Japan Geoscience Union Meeting 2019

Presentation information

[J] Oral

A (Atmospheric and Hydrospheric Sciences ) » A-AS Atmospheric Sciences, Meteorology & Atmospheric Environment

[A-AS04] Atmospheric Chemistry

Thu. May 30, 2019 10:45 AM - 12:15 PM 102 (1F)

convener:Tomoki Nakayama(Graduate School of Fisheries and Environmental Sciences, Nagasaki University), Yoko Iwamoto(Graduate School of Biosphere Science, Hiroshima University), Sakae Toyoda(Department of Chemical Science and Engineering, Tokyo Institute of Technology), Nawo Eguchi(Kyushu University), Chairperson:Fumikazu Taketani(海洋研究開発機構), Michihiro Mochida(名古屋大学)

11:45 AM - 12:00 PM

[AAS04-26] Biogeochemical cycle between atmosphere and ocean via particulate matters
-Award lecture for JpSAC Young Scientist Award-

★Invited Papers

*Yoko Iwamoto1 (1.Graduate School of Biosphere Science, Hiroshima University)

Keywords:the North Pacific, Mineral dust, Aerosol, Biogeochemical cycles, Cloud condensation nuclei

The oceans absorbs carbon dioxide which is increasing in the atmosphere and has the ability to mitigate sudden climate change. The biological pump driven by marine phytoplankton play an important role in the global carbon cycle. In order to accurately estimate the carbon absorptive capacity of the oceans, it is important to know the supply amount of nutrient elements that support the growth of phytoplankton. Despite the fact that iron is an essential element for marine phytoplankton, the concentration of dissolved iron in the surface ocean is extremely low. Iron containing aerosols such as mineral dust in the atmosphere could be important as a source of iron to the surface ocean.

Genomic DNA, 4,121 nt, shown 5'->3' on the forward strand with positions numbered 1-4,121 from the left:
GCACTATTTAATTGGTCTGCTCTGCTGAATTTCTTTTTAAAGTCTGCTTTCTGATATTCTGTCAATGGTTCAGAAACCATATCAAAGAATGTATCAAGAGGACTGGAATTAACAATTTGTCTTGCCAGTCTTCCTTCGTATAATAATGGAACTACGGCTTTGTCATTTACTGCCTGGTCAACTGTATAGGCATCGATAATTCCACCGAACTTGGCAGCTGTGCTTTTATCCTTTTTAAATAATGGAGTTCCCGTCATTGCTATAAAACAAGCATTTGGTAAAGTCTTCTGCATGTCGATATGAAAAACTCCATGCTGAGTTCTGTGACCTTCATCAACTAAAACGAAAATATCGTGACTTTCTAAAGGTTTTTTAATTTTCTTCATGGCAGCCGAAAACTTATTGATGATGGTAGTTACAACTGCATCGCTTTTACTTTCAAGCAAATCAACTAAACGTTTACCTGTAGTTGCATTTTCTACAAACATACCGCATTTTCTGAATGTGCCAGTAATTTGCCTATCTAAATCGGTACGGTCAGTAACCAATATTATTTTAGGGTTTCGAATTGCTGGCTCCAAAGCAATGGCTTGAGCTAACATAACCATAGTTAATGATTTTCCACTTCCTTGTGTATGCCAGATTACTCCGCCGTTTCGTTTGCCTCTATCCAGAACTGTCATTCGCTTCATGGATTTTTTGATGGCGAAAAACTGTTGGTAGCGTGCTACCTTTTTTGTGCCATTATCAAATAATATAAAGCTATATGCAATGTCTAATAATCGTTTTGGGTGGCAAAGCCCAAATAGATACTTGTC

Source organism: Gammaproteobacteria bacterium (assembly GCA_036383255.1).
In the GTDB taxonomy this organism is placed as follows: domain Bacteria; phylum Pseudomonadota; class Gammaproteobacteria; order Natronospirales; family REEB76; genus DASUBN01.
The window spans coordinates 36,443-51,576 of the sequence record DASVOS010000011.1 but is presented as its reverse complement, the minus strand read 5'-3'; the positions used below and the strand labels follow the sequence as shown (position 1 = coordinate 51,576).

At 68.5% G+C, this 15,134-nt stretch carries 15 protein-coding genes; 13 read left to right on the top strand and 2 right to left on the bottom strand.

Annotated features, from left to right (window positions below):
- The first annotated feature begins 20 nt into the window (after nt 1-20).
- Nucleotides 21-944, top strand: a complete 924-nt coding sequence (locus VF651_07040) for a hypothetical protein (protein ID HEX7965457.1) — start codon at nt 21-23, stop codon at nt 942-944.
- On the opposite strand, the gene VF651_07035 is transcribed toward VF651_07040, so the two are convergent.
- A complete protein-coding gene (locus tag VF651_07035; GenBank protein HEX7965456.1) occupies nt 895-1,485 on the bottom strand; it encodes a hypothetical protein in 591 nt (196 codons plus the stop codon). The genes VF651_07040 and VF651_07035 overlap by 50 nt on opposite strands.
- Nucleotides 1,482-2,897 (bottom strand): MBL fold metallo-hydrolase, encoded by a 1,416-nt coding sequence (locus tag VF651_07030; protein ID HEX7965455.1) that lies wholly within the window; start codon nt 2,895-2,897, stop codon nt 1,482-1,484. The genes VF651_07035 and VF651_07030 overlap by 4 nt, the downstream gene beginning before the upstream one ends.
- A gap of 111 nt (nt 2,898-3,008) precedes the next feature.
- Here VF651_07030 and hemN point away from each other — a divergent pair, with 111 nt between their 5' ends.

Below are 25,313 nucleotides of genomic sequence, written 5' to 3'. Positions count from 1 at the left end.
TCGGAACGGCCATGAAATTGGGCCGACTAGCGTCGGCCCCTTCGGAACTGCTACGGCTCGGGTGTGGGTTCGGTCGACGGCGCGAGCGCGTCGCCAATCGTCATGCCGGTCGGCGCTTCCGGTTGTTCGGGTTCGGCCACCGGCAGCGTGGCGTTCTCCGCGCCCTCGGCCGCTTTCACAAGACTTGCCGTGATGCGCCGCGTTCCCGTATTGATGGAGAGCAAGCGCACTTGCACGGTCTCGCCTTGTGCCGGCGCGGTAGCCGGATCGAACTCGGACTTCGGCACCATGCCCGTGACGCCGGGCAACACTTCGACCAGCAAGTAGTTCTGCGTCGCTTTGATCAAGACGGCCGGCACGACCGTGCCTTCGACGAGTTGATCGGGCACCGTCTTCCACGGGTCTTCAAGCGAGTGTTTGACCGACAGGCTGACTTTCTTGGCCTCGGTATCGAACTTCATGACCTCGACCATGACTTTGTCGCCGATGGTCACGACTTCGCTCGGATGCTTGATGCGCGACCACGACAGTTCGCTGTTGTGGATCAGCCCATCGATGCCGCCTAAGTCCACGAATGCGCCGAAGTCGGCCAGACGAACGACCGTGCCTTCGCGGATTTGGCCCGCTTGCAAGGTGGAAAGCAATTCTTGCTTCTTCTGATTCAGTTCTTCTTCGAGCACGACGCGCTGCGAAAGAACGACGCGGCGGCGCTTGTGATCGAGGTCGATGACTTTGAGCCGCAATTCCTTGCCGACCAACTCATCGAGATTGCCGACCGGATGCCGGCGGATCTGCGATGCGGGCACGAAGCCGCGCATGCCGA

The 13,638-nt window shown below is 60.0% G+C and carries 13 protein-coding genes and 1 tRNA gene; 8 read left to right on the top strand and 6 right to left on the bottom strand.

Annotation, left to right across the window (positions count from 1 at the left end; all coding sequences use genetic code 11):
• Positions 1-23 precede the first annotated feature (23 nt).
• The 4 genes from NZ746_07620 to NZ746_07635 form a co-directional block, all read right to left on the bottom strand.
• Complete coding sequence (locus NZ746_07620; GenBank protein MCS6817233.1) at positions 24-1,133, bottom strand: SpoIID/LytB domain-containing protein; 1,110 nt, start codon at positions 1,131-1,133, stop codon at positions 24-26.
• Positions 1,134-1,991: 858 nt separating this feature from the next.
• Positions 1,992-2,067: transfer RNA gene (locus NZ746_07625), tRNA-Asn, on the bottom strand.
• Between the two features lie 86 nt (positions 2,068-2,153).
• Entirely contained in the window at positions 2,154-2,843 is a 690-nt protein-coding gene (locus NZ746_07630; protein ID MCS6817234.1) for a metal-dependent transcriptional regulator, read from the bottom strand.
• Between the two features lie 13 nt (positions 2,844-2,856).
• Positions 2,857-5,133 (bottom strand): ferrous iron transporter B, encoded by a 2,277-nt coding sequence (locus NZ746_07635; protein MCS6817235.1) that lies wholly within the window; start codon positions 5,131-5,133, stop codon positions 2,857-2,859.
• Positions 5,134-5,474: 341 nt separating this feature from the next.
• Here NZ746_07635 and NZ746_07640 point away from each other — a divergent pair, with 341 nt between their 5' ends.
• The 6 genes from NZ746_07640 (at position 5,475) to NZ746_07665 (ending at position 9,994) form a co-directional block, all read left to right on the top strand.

In my previous work, the sporadic deposition of atmospheric mineral dust by sea fog over the North Pacific was observed during an Asian dust event. By using bulk and individual particle analyses for suspended particulate matters in seawater, the biogeochemical impact of the dust deposition was investigated. As a result, it was found that the bioavailable iron supply to the surface ocean by an Asian dust event was sufficient to promote the growth of phytoplankton, and it also contribute the carbon absorption to the northern North Pacific. In addition, from a mapping data covering the North Pacific and its marginal seas, it was revealed that mineral particles of atmospheric origin existed ubiquitously in the surface ocean even during summer when the influence of Asian dust event is small.

On the other hand, the growth of marine phytoplankton causes changes in the atmospheric environment through aerosol generation. My current research focuses on oceanic aerosols acting as cloud condensation nuclei. From the continuous observation conducted at Noto ground-based research observatory (NOTOGRO) facing the Sea of Japan, it was found that the growth rate of cloud droplets delayed when the organic mass fraction of the aerosol was high. Currently, researches on the linkage between phytoplankton species and marine biogenic aerosol and the climate effect of aerosol generated by bubble bursting at the air-sea interface are conducted.